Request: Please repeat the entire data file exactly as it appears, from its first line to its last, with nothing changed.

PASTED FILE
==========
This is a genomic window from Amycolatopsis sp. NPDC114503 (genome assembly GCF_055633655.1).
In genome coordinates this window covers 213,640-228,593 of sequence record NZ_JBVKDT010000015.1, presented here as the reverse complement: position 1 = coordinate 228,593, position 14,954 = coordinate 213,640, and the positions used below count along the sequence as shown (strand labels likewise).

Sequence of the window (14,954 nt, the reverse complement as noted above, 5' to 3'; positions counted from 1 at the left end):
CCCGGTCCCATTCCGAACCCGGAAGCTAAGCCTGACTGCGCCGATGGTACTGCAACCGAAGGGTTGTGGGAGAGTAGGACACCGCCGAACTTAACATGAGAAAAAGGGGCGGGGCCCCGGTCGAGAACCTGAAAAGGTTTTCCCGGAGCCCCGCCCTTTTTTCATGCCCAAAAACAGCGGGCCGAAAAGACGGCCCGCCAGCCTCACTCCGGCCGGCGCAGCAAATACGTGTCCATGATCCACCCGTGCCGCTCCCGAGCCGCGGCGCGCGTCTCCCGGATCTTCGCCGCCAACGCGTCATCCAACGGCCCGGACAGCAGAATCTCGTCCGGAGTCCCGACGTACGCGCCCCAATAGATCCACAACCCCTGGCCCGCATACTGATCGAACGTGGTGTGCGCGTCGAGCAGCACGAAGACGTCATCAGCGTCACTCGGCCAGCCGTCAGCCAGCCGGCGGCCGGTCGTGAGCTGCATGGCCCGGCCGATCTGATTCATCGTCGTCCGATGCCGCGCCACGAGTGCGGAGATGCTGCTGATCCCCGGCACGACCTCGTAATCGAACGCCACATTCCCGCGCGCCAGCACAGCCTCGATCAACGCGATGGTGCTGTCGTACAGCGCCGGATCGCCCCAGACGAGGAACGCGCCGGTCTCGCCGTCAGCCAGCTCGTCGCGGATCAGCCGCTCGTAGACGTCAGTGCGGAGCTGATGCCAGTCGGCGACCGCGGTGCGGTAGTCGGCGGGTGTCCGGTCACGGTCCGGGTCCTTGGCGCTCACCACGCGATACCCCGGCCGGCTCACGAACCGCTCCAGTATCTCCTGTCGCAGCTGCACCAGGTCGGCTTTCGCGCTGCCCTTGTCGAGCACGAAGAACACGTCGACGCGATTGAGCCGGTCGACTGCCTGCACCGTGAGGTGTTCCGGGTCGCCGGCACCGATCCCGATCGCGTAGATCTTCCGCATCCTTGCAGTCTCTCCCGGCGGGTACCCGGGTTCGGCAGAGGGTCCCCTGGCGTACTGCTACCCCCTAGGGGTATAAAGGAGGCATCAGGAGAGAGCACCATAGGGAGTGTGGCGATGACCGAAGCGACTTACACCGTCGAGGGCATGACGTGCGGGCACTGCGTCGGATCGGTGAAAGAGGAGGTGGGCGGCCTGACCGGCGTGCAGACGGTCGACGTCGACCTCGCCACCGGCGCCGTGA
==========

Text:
This is a genomic window from Amycolatopsis sp. NPDC114503 (genome assembly GCF_055633655.1).
In genome coordinates this window covers 213,640-228,593 of sequence record NZ_JBVKDT010000015.1, presented here as the reverse complement: position 1 = coordinate 228,593, position 14,954 = coordinate 213,640, and the positions used below count along the sequence as shown (strand labels likewise).

Sequence of the window (14,954 nt, the reverse complement as noted above, 5' to 3'; positions counted from 1 at the left end):
CCCGGTCCCATTCCGAACCCGGAAGCTAAGCCTGACTGCGCCGATGGTACTGCAACCGAAGGGTTGTGGGAGAGTAGGACACCGCCGAACTTAACATGAGAAAAAGGGGCGGGGCCCCGGTCGAGAACCTGAAAAGGTTTTCCCGGAGCCCCGCCCTTTTTTCATGCCCAAAAACAGCGGGCCGAAAAGACGGCCCGCCAGCCTCACTCCGGCCGGCGCAGCAAATACGTGTCCATGATCCACCCGTGCCGCTCCCGAGCCGCGGCGCGCGTCTCCCGGATCTTCGCCGCCAACGCGTCATCCAACGGCCCGGACAGCAGAATCTCGTCCGGAGTCCCGACGTACGCGCCCCAATAGATCCACAACCCCTGGCCCGCATACTGATCGAACGTGGTGTGCGCGTCGAGCAGCACGAAGACGTCATCAGCGTCACTCGGCCAGCCGTCAGCCAGCCGGCGGCCGGTCGTGAGCTGCATGGCCCGGCCGATCTGATTCATCGTCGTCCGATGCCGCGCCACGAGTGCGGAGATGCTGCTGATCCCCGGCACGACCTCGTAATCGAACGCCACATTCCCGCGCGCCAGCACAGCCTCGATCAACGCGATGGTGCTGTCGTACAGCGCCGGATCGCCCCAGACGAGGAACGCGCCGGTCTCGCCGTCAGCCAGCTCGTCGCGGATCAGCCGCTCGTAGACGTCAGTGCGGAGCTGATGCCAGTCGGCGACCGCGGTGCGGTAGTCGGCGGGTGTCCGGTCACGGTCCGGGTCCTTGGCGCTCACCACGCGATACCCCGGCCGGCTCACGAACCGCTCCAGTATCTCCTGTCGCAGCTGCACCAGGTCGGCTTTCGCGCTGCCCTTGTCGAGCACGAAGAACACGTCGACGCGATTGAGCCGGTCGACTGCCTGCACCGTGAGGTGTTCCGGGTCGCCGGCACCGATCCCGATCGCGTAGATCTTCCGCATCCTTGCAGTCTCTCCCGGCGGGTACCCGGGTTCGGCAGAGGGTCCCCTGGCGTACTGCTACCCCCTAGGGGTATAAAGGAGGCATCAGGAGAGAGCACCATAGGGAGTGTGGCGATGACCGAAGCGACTTACACCGTCGAGGGCATGACGTGCGGGCACTGCGTCGGATCGGTGAAAGAGGAGGTGGGCGGCCTGACCGGCGTGCAGACGGTCGACGTCGACCTCGCCACCGGCGCCGTGA